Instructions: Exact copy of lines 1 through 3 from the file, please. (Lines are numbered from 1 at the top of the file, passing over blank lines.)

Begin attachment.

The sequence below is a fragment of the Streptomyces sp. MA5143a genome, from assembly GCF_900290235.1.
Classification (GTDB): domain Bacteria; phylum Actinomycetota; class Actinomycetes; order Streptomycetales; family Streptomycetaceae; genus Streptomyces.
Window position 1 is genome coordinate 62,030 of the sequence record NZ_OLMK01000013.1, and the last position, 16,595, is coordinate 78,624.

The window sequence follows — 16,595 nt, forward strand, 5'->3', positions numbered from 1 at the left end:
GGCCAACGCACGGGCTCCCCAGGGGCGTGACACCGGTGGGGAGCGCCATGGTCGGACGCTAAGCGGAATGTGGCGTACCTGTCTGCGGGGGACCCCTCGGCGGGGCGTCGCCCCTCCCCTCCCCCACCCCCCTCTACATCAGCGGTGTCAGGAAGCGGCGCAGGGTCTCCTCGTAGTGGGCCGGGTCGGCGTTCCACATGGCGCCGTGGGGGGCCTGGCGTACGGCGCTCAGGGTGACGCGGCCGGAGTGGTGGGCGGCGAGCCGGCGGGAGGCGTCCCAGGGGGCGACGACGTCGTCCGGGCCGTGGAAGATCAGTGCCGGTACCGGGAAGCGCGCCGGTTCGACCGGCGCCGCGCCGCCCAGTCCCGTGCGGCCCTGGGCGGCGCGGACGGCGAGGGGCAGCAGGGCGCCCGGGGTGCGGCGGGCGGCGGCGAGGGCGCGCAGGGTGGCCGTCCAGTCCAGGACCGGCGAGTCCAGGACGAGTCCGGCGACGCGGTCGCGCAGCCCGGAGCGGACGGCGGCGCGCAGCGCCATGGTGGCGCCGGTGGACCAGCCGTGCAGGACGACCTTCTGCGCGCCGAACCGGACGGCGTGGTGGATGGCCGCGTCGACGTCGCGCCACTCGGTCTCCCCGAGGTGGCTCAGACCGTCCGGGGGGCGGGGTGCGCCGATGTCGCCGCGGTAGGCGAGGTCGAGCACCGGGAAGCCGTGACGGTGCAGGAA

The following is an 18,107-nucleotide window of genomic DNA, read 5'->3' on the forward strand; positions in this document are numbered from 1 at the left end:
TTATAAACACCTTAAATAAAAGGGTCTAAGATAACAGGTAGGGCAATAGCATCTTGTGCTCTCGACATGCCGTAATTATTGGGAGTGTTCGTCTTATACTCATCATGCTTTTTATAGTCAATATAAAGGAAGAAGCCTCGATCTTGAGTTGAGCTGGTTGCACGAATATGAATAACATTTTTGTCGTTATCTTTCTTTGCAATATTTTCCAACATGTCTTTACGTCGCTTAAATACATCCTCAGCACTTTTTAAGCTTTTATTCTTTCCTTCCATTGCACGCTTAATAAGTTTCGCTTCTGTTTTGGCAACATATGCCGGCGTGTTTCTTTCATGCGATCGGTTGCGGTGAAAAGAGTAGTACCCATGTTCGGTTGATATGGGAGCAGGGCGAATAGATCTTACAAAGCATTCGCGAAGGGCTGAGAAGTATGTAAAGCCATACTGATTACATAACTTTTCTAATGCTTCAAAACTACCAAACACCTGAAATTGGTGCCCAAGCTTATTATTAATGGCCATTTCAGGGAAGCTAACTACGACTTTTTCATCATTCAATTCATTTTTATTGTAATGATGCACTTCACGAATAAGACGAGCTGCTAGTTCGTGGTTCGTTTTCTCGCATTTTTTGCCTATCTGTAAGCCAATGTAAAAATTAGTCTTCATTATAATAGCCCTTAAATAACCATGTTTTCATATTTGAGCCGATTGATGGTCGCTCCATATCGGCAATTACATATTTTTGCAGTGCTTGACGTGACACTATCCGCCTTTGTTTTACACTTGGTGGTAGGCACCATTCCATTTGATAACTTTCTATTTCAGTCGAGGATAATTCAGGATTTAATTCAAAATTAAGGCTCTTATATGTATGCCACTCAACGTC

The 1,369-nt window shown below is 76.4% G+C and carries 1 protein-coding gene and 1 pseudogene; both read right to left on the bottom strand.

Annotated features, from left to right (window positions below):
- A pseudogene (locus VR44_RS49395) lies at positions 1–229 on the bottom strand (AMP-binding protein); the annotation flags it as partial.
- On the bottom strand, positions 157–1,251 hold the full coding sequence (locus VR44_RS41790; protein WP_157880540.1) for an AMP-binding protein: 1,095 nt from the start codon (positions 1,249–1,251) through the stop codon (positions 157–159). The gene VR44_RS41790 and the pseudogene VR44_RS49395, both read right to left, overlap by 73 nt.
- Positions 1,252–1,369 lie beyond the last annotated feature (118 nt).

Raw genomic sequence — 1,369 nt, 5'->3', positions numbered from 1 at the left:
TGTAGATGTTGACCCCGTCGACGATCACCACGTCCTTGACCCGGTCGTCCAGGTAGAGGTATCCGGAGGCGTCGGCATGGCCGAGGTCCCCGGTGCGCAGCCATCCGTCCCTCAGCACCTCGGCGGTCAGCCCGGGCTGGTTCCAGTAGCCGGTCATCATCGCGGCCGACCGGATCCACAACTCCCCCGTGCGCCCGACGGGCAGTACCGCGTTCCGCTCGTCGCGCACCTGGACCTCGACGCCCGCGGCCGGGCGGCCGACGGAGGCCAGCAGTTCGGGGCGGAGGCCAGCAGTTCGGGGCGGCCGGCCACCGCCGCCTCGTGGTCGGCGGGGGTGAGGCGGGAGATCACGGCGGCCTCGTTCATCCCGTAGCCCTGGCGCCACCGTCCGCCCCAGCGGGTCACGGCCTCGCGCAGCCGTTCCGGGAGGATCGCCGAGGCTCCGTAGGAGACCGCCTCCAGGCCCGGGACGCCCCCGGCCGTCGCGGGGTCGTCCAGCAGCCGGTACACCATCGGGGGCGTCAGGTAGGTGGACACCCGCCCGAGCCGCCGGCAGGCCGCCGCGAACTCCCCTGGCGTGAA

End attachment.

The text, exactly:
The sequence below is a fragment of the Streptomyces sp. MA5143a genome, from assembly GCF_900290235.1.
Classification (GTDB): domain Bacteria; phylum Actinomycetota; class Actinomycetes; order Streptomycetales; family Streptomycetaceae; genus Streptomyces.
Window position 1 is genome coordinate 62,030 of the sequence record NZ_OLMK01000013.1, and the last position, 16,595, is coordinate 78,624.